Financial Fragility, Sovereign Default Risk and the Limits to Commercial Bank Bail-Outs
Tinbergen Institute Discussion Paper 13-179/VI/DSF65
45 Pages Posted: 29 Jan 2016
Date Written: October 25, 2013
We analyze the poisonous interaction between bank rescues, financial fragility and sovereign debt discounts. In our model balance sheet constrained financial intermediaries finance both capital expenditure of intermediate goods producers and government deficits. The financial intermediaries face the risk of a (partial) default of the government on its debt obligations. We analyze the impact of a financial crisis, first under full government credibility and then with an endogenous sovereign debt discount. We introduce long term government debt, which gives rise to the possibility of capital losses on bank balance sheets. The negative feedback effects from falling bond prices on the economy are shown to increase with the average duration of the government bonds, as higher interest rates on new debt lead to capital losses on banks' holding of existing long term (government) debt. The associated increase in credit tightness leads to a negative amplification effect, significantly increasing output losses and declines in investment after a financial crisis. We introduce sovereign default risk through the existence of a maximum sustainable level of debt, derived from the maximum level of taxation that is politically feasible. When close to this limit, sovereign discounts emerge reflecting potential defaults on debt, creating a strong link between sovereign default risk and financial fragility emerges. A debt-financed recapitalization of the financial intermediaries causes bond prices to drop triggering capital losses at the bank under intervention. This mechanism shows the limits to conventional bank bail-outs in countries with fragile public creditworthiness, limits that became very visible during the Great Recession in Southern Europe.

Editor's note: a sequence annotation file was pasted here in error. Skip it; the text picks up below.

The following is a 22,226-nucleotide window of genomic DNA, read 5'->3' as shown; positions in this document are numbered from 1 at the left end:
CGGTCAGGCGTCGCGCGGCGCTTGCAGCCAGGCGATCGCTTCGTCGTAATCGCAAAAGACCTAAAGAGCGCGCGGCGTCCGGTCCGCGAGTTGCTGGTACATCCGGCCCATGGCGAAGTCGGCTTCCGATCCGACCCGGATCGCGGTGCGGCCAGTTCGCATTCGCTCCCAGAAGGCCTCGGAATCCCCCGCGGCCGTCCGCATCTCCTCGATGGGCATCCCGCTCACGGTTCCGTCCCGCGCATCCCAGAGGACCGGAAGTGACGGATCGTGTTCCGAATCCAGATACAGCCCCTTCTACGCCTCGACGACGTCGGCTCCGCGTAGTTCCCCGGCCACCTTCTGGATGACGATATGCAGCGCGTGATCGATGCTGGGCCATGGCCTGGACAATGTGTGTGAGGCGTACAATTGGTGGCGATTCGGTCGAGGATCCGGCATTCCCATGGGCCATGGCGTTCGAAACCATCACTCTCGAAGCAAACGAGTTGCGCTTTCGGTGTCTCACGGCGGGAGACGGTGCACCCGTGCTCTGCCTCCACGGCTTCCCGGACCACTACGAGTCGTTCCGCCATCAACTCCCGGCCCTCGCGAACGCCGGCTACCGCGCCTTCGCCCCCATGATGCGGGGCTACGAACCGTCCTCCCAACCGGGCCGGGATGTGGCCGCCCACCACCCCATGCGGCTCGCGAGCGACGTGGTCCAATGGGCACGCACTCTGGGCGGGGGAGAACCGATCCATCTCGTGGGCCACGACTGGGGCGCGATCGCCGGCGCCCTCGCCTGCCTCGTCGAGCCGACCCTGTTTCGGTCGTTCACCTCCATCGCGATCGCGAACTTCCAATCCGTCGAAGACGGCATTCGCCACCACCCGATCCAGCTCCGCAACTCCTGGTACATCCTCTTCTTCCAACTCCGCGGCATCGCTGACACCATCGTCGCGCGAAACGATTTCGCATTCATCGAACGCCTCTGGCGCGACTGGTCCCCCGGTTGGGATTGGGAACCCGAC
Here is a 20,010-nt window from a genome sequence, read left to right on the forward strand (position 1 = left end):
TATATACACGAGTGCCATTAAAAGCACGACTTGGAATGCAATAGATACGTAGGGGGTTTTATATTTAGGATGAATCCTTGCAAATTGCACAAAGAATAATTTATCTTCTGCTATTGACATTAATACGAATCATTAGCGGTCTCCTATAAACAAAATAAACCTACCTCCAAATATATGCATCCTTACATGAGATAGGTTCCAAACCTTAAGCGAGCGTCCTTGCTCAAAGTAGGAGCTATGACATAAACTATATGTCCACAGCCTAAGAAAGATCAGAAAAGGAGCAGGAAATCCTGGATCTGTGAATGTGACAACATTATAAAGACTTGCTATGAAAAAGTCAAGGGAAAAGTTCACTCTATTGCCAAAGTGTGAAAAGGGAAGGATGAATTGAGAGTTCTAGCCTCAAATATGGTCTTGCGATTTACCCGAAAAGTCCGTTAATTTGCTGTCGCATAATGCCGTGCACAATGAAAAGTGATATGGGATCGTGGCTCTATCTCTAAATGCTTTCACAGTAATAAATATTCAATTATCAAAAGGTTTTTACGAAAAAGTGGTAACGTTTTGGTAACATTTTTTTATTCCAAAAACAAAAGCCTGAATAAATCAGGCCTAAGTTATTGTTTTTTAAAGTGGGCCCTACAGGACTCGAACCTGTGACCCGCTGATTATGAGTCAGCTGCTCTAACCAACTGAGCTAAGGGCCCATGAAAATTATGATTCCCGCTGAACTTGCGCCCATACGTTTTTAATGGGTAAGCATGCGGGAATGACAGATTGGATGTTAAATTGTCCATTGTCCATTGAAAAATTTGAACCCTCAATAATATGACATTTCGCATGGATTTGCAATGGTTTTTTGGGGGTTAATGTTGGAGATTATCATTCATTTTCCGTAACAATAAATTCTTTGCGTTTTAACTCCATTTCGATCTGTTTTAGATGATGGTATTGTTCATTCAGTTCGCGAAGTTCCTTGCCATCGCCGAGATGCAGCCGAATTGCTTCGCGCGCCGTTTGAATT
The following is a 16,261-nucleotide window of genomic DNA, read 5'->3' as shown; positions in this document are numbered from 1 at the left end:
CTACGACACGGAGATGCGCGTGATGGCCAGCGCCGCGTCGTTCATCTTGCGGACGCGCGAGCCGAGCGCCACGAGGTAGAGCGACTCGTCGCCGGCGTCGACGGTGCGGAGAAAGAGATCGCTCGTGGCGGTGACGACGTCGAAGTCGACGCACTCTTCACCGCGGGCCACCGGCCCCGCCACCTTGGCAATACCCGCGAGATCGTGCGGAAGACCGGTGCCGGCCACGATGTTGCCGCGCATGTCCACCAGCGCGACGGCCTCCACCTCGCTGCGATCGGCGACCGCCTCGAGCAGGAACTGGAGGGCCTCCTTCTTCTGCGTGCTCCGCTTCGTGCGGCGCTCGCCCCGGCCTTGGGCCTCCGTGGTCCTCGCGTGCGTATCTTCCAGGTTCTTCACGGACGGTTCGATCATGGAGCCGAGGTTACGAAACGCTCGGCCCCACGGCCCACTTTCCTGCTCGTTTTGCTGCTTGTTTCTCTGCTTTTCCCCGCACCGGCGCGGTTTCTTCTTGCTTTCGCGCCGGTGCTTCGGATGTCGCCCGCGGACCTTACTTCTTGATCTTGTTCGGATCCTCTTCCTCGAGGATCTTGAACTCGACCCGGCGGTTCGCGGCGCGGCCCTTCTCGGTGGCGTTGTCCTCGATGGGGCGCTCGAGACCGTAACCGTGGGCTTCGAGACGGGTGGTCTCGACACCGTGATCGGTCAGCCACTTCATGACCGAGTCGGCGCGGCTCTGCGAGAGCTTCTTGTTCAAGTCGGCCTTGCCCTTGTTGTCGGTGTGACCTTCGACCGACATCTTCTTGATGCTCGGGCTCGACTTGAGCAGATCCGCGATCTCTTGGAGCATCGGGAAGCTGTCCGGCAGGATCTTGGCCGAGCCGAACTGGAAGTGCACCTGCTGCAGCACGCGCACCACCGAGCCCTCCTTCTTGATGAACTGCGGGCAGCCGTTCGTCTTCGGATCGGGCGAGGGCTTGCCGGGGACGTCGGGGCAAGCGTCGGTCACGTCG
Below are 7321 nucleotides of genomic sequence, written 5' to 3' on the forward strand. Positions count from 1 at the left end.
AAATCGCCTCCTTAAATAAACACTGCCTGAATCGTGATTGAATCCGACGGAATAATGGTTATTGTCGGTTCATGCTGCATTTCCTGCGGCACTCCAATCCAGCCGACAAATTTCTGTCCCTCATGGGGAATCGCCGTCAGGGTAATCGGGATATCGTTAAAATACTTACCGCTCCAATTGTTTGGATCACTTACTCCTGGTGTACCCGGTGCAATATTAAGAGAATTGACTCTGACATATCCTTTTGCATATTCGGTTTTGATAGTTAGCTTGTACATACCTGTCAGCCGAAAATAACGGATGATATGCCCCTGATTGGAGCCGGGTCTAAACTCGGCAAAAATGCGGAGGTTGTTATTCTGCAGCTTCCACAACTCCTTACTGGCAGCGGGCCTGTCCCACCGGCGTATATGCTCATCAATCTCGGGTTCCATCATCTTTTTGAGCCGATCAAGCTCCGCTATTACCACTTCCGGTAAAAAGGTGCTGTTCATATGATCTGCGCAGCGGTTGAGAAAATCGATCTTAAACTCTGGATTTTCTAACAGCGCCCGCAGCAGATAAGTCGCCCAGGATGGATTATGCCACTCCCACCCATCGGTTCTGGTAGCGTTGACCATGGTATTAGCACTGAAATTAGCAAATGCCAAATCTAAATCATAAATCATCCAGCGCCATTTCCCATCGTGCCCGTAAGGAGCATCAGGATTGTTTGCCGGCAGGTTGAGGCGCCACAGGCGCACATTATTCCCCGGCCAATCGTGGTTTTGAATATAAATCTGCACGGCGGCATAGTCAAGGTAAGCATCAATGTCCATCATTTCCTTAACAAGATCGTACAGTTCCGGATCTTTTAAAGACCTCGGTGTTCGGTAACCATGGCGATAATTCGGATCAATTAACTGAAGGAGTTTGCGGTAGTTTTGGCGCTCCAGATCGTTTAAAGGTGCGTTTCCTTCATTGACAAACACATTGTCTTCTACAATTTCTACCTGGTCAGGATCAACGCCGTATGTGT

Keywords: Financial Intermediation; Macrofinancial Fragility; Fiscal Policy; Sovereign Default Risk
JEL Classification: E44; E62; H30
Suggested Citation: Suggested Citation